|Title||Exploring Ottoman Sovereignty: Tradition, Image and Practice in the Ottoman Imperial Household, 1400-1800|
|Year of Publication||2008|
|Number of Pages||370|
|Keywords||Edirne, empire, househols, Ottoman|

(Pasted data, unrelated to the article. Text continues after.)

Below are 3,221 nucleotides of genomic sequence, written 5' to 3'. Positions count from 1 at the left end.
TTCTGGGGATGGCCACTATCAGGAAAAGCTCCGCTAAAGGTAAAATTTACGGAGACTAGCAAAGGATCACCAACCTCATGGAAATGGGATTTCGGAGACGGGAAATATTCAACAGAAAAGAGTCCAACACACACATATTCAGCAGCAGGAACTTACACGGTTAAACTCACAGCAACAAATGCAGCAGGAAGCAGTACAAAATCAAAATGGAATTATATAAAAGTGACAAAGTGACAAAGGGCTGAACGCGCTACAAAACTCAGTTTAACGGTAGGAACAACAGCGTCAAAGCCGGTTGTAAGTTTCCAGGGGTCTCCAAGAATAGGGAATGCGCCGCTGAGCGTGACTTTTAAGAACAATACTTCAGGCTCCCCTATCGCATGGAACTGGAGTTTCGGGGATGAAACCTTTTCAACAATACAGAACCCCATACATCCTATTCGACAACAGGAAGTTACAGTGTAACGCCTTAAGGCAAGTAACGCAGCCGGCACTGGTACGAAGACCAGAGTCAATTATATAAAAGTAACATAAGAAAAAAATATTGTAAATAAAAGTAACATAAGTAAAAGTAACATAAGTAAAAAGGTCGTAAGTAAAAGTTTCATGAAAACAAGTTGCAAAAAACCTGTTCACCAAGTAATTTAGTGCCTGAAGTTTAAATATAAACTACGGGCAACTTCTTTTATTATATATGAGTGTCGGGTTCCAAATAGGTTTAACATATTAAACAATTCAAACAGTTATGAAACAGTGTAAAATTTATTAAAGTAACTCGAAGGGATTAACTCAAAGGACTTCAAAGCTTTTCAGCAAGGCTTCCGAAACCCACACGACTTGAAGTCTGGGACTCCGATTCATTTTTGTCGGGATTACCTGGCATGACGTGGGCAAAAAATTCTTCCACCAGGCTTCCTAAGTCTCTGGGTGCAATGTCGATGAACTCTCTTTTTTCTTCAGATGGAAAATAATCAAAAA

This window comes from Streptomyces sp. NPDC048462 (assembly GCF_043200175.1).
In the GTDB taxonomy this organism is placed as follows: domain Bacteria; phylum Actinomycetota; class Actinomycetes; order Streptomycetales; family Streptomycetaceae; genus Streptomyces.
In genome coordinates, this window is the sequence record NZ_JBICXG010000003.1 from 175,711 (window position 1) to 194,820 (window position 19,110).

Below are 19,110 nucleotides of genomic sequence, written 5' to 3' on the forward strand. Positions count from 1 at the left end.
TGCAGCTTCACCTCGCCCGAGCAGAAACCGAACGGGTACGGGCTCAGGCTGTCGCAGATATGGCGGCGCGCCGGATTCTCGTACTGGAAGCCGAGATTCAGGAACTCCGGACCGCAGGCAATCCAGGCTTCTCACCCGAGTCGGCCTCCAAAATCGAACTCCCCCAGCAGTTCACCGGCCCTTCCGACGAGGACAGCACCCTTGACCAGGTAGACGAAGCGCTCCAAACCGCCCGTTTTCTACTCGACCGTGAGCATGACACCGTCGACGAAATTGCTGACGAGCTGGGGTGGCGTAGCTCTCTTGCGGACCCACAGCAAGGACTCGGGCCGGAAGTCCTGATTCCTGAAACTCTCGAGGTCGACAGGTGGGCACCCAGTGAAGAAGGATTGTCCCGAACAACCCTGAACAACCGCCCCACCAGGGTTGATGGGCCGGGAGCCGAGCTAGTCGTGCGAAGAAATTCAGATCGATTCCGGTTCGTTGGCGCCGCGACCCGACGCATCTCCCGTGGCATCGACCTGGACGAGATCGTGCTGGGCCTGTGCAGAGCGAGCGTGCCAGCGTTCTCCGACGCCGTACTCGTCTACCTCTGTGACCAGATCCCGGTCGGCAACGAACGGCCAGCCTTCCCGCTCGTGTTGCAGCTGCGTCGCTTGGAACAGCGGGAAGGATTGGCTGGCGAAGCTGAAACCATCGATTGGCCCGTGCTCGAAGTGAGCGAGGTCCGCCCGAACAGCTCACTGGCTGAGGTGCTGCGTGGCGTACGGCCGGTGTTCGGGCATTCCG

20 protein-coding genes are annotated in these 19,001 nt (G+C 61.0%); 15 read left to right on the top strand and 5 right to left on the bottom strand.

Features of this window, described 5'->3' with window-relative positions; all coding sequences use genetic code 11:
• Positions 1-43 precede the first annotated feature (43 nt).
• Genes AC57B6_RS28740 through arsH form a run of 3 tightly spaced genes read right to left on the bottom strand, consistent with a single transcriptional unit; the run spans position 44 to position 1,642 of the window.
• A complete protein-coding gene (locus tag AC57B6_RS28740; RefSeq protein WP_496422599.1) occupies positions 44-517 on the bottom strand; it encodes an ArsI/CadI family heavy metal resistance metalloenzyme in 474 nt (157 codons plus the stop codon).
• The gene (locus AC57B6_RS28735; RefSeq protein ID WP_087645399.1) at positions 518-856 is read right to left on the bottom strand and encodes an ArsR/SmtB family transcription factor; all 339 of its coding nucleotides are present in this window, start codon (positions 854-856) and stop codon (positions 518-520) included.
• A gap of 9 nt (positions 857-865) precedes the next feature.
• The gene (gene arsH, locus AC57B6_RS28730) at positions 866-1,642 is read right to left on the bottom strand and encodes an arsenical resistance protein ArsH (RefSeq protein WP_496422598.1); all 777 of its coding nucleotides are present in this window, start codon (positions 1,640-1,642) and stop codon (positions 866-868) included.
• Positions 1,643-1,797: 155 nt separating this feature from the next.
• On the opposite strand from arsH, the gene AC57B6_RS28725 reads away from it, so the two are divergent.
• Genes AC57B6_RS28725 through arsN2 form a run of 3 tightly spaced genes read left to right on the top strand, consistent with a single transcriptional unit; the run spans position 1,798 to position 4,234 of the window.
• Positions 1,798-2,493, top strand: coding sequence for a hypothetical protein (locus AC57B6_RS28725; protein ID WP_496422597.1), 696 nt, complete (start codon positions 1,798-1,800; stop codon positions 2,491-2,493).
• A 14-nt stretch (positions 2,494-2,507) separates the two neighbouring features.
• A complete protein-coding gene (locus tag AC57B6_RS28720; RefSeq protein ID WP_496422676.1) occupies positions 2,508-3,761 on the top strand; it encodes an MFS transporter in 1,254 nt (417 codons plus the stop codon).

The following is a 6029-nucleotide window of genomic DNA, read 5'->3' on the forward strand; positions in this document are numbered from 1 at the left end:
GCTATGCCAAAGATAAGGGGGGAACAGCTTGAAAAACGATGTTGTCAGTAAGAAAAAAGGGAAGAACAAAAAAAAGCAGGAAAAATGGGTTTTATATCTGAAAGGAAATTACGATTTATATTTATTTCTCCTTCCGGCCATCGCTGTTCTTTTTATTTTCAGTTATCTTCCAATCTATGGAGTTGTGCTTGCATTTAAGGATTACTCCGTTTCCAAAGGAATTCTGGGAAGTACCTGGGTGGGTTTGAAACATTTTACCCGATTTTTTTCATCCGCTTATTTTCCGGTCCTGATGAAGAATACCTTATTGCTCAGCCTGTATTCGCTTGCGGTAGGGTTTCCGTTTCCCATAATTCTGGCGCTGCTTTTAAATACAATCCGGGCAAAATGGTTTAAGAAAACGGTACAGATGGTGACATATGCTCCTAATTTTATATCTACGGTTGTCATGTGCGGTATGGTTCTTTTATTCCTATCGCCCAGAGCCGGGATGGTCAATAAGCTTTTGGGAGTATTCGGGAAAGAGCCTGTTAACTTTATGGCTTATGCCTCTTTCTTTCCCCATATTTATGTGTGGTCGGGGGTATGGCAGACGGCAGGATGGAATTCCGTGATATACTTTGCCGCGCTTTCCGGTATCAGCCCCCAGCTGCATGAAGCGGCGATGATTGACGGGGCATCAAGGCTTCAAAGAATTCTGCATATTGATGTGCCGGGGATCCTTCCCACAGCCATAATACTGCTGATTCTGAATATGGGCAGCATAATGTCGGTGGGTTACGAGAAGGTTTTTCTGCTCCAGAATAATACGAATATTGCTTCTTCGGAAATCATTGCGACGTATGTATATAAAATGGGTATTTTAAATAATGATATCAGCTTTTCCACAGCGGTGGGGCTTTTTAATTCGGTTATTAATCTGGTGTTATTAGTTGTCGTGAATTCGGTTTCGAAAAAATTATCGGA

Is it possible to identify the 'essence' of Ottoman kingship? And if so, what were the core motivating principles that governed the dynasty over its 600 year lifespan and how continuous and consistent were they? Following the death of the dynasty's eponymous founder Osman in 1324, 35 successors held the throne. Despite the wide range of character traits, dispositions and personal preferences, they led the expansion, stagnation and eventual collapse of the empire. Rhoades Murphey offers an alternative way of understanding the soul of the empire as reflected in its key ruling institution: the sultanate. For much of the period of centralized Ottoman rule between ca. 1450 and 1850 each of the dynasty's successive rulers developed and used the state bureaucratic apparatus to achieve their ruling priorities, based around the palace and court culture and rituals of sovereignty as well as the sultan's role as the head of the central state administrative apparatus.